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Thread: Whole cloth quilting question

  1. #1
    Super Member Quiltforme's Avatar
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    I dream of doing this type of quilt what is the best way to start out? Purchase a pre printed top or just do it myself?? Thank you in advance! Jade

  2. #2
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    ask borntoquilt -this lady does stunning work. I am sure she could help you with your questions. She did answer my question. Now she lives overs seas so our time is different.

  3. #3
    Super Member shequilts's Avatar
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    If you can draw the design it would be more unique to do it yourself. However, remember a whole cloth quilt is a BIG canvas to cover.
    I personally have not been pleased with the printing on the whole cloths. It is sometimes difficult to remove.

  4. #4
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    Check out the preprinted on The Stencil Co web site.
    These are printed in wash out ink. Suggest you start with wallhanging size and work up to the queen size. That is, unless you are now a hand quilter and want the larger size.
    Or, you can design your own by using stencils for major motifs and connect with grids.

  5. #5
    Super Member Maride's Avatar
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    Quote Originally Posted by Holice
    Check out the preprinted on The Stencil Co web site.
    These are printed in wash out ink. Suggest you start with wallhanging size and work up to the queen size. That is, unless you are now a hand quilter and want the larger size.
    Or, you can design your own by using stencils for major motifs and connect with grids.
    Their sizes range from a small one to learn to bigger ones, up to king or queen size. The marker washes out very quickly with just water once the quilting is done. I highly recommend it.

  6. #6
    Super Member Quiltforme's Avatar
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    Oh maybe I should do more research is whole cloth something you have to hand quilt or is it ok to machine quilt?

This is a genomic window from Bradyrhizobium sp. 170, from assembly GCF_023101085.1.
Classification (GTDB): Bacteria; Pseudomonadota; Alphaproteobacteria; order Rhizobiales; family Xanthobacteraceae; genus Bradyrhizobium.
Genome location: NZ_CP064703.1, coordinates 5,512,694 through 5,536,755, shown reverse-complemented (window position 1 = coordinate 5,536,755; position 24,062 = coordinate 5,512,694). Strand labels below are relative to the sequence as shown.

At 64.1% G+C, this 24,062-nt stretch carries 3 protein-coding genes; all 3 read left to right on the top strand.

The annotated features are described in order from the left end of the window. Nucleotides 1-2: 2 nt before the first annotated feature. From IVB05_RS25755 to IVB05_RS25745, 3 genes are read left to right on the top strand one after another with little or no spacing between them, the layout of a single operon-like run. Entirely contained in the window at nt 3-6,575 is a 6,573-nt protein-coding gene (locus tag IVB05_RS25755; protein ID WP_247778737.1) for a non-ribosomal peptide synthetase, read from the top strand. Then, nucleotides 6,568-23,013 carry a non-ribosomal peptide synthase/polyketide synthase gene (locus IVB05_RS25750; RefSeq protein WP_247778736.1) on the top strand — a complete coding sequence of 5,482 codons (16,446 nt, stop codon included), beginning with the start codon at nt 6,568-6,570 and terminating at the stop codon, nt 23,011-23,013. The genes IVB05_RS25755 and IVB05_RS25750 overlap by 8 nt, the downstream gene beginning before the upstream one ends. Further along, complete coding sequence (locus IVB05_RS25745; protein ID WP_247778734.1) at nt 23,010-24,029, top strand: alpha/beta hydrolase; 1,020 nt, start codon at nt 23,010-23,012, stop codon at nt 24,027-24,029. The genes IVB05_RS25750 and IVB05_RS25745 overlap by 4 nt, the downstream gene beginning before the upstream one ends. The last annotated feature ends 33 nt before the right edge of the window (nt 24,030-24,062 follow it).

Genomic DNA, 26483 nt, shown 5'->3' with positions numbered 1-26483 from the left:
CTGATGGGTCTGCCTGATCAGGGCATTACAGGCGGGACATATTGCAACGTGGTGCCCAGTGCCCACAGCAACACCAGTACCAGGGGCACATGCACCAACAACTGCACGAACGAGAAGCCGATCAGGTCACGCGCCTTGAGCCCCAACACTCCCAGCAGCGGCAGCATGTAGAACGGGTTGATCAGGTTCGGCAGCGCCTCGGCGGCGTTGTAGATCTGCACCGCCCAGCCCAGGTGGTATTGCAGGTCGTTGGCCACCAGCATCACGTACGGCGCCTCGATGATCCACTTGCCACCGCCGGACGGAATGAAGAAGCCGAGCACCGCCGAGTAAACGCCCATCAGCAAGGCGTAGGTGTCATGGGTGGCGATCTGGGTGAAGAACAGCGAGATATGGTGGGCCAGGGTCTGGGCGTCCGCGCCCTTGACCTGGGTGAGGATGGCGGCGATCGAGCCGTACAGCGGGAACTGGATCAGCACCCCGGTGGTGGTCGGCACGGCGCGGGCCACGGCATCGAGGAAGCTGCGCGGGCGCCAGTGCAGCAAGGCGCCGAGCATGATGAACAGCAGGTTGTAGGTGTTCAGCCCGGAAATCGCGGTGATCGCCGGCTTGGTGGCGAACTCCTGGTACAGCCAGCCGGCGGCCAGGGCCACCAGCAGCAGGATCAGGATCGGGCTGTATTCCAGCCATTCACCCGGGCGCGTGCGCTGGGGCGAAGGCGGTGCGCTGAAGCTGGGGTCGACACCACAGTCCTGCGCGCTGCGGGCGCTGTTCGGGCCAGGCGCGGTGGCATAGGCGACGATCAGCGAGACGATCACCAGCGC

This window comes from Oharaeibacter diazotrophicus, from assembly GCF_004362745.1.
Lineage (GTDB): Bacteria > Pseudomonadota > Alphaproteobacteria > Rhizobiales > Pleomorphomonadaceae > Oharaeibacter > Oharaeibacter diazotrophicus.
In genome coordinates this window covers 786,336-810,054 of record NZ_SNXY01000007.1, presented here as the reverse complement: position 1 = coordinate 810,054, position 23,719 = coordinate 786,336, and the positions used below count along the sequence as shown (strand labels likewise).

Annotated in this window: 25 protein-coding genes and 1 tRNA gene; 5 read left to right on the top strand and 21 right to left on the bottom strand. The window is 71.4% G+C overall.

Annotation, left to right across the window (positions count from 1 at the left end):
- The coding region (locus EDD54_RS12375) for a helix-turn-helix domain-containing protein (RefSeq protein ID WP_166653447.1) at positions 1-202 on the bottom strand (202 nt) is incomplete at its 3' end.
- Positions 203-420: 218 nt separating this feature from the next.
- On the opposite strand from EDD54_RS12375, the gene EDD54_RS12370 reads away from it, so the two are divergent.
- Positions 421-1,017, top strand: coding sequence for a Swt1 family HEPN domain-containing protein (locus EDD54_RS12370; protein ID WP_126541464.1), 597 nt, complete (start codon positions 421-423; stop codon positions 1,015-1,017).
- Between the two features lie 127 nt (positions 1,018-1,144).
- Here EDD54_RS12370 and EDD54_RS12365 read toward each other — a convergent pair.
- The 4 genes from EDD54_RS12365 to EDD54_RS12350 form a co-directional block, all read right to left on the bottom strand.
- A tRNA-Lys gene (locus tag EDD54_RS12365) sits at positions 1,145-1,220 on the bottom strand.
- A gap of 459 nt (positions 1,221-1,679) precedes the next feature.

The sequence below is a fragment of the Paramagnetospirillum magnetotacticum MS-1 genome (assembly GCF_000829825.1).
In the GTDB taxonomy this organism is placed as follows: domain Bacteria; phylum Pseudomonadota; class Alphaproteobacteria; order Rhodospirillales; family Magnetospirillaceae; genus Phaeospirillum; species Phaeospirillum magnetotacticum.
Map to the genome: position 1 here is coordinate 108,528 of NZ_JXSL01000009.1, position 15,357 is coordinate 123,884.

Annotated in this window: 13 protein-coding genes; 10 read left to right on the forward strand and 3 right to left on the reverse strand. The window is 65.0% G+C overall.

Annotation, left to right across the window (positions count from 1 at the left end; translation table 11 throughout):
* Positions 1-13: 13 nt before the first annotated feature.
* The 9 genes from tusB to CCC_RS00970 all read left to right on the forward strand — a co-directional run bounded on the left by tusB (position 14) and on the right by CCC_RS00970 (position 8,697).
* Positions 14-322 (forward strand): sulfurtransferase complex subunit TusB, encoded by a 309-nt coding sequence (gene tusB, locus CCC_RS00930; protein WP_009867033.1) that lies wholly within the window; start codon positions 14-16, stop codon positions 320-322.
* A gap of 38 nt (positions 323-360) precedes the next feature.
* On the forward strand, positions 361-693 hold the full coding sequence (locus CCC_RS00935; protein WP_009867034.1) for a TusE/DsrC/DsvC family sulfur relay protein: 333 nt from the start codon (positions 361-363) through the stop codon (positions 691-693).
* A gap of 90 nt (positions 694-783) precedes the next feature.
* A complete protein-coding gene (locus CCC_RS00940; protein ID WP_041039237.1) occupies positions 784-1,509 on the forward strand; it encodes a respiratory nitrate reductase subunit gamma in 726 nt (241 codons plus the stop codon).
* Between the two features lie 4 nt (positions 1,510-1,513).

7. #7
    Super Member jitkaau's Avatar
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    Quote Originally Posted by Quiltforme
    I dream of doing this type of quilt what is the best way to start out? Purchase a pre printed top or just do it myself?? Thank you in advance! Jade
    Whole cloth originated in Europe. There are stunning examples of the old sort in France and England that I have seen. Many books are written about this sort of quilting - I would suggest that you borrow from the library and read up on it. They were originally done by hand, but the more modern ones are done by machine, so you could do both. There is an American quilter who does similar work to the 400 year old Durham quilts from England, except that she does it by machine. Her name is Linda McTavish and she calls her method "McTavishing", I believe. Perhaps you could get info on her methods as well.

  8. #8
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    Hi Jade!

    All the others have already given some great hints to start with a wholecloth and I can only add some of my thoughts to it.

    Making a wholecloth means you mostly work with structure and structure contrasts, not so much with color and color contrasts. Every pencil line you can draw on a piece of paper you can also quilt! So creating your own designs is not so difficult - you can just turn you sketches on paper into wholecloth designs if you want. The important thing is to create contrast between open quilted areas and heavily quilted areas letting the motifs stand out.


    The easiest way to start is purchasing a preprinted top, so you don't have to care for the design at the beginning. There are many beautiful tops available. I always suggest to start with a pillow cover or a wall hanging, as Holice already mentioned - you will have your success quickly!

    I only do hand quilting, but you can also quilt my machine. Of course the traditional quilts are all made by hand. You find lots of information about wholecloths especially from Wales, England (look for North Country or Durham Quilts)and from France (Boutis) and I'm sure the picutures will inspire you a lot.

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